Posted on Jun 29, 2015
SGT Infantryman (Airborne)
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I'm speechless! People of faith will always find a place to worship. Underestimating the strength of worshipping can only make it stronger. IMHO

Mark Oppenheimer writes the biweekly “Beliefs” column for The New York Times and is editor-at-large for Tablet. He also reports for The Atlantic, The Nation, This American Life, and elsewhere.

The Supreme Court's ruling on gay marriage makes it clearer than ever that the government shouldn't be subsidizing religion and non-profits.

http://time.com/3939143/nows-the-time-to-end-tax-exemptions-for-religious-institutions/
Posted in these groups: World religions 2 ReligionImages %283%29 GovernmentChurch logo Church
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SCPO David Lockwood
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Edited 7 y ago
There are two types of Churches:
Churches = people of the congregation
churches = the building

Ending tax exemptions may bring an end to churches but it will never bring an end to Churches.
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SGT Infantryman (Airborne)
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SCPO David Lockwood, Yes Sir, that's my thinking also.
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SSG Physical Security Nco
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People can have church in private homes unless that's in Arizona.
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PO1 Dustin Adams
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It's not just about Churches but all religious institutions, to include universities and hospitals. There are certainly organizations out there that abuse the tax exempt status for profit but for the most part being tax exempt lowers operating costs for these organizations, allowing money that would otherwise have to be paid in taxes to be used to further their mission.

The writer argues that charity from these organizations would decrease by an unknown margin but that it could be made up for by the additional monies the government would receive. The problem with that is it is based on the assumption that the organization would still be able to operate and pay these taxes and that the government would use the additional money to subsidized what charity (soup kitchens, food banks, etc.) was lost.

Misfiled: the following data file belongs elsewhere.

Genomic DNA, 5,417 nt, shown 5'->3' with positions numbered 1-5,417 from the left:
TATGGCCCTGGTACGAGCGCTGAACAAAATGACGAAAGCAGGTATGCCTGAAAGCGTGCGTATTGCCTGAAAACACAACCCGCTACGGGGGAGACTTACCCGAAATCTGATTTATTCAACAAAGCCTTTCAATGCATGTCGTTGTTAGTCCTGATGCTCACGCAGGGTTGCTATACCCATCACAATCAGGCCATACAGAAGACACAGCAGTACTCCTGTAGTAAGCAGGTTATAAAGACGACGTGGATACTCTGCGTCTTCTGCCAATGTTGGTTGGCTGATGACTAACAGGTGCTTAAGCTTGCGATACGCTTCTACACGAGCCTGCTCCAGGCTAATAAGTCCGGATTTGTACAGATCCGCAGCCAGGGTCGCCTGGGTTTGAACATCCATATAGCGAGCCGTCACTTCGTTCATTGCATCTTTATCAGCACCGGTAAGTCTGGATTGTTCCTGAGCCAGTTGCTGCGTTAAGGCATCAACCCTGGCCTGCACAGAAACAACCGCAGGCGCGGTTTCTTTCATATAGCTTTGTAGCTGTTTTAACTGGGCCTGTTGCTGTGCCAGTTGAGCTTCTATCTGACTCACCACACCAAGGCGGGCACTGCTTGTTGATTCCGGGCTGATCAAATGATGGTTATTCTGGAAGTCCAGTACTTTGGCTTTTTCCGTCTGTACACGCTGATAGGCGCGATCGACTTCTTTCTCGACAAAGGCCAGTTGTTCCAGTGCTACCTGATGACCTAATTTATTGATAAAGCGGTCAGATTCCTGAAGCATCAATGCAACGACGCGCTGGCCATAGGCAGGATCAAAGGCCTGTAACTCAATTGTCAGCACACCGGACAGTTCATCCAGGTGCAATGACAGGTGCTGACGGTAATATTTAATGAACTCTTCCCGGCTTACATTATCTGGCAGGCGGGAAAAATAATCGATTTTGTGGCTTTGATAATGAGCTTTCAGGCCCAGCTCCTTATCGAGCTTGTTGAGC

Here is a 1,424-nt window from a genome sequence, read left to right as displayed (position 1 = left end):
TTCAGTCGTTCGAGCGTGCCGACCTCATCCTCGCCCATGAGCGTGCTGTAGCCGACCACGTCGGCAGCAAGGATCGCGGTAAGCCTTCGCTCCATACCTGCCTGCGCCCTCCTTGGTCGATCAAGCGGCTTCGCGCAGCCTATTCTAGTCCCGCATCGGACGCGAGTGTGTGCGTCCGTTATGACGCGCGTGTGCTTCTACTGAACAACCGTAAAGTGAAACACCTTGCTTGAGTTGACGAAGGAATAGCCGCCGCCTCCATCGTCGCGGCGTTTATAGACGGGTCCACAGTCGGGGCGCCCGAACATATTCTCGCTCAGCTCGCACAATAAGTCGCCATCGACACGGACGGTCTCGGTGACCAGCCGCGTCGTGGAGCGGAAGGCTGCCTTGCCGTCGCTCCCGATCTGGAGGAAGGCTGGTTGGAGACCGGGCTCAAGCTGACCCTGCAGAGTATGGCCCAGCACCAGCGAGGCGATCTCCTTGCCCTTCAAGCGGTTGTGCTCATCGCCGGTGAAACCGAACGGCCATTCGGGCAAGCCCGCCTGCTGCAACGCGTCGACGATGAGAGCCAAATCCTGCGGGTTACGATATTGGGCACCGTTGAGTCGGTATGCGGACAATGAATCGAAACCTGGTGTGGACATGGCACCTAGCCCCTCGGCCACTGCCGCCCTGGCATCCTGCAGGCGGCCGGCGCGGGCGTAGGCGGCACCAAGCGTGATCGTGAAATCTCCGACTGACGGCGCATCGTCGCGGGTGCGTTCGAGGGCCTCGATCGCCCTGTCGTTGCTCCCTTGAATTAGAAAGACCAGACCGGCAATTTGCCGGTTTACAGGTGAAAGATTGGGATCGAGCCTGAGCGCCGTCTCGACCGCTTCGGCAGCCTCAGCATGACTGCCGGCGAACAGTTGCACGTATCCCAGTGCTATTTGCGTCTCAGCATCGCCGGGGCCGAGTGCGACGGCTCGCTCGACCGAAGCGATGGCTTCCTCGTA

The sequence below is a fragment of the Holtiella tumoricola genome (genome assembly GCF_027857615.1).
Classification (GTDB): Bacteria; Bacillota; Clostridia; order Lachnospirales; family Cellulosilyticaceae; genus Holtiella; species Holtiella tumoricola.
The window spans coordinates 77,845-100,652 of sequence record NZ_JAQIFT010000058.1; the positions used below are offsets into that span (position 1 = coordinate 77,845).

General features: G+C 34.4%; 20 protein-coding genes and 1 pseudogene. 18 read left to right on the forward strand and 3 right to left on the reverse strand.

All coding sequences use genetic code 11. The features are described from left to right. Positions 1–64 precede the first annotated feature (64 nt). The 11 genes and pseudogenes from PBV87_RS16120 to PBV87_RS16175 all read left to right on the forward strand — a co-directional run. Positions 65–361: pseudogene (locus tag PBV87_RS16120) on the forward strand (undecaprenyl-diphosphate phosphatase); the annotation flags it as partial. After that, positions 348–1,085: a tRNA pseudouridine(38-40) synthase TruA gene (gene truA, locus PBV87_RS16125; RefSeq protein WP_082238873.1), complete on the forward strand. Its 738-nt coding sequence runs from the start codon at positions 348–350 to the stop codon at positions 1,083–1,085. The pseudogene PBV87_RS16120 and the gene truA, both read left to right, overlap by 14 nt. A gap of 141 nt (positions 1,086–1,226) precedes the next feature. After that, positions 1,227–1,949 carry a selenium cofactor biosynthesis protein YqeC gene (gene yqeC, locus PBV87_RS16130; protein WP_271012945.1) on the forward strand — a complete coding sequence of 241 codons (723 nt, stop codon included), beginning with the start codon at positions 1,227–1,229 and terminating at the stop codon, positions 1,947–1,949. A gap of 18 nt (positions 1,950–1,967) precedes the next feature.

I also have to question what the impact is in changing the non-profit/charitable status to that of a "for profit" business when it comes to protecting religious freedom under the various federal and state laws. The precedence has been set by the cases in several states that "for profit" businesses cannot decline to provide their services for events that go against their religious beliefs. So if an evangelical Church holds weddings they would not be able to deny a same sex couple from getting married there, or a Catholic University/Bible College not recognizing a same sex marriage for cohabitation housing.

In the end taking away the tax exempt status may cause the Church building to close its doors but the body will still find a way to gather and worship, it is those in need in the local communities whom these organizations support and provide comfort that will suffer the most.
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SGT Infantryman (Airborne)
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7 y
PO1 Dustin Adams, both of us think the same thing. The wood and brick can be torn down, but the Church people will live on to worship wherever they can find.
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SSG Gene Carroll SR.
SSG Gene Carroll SR.
7 y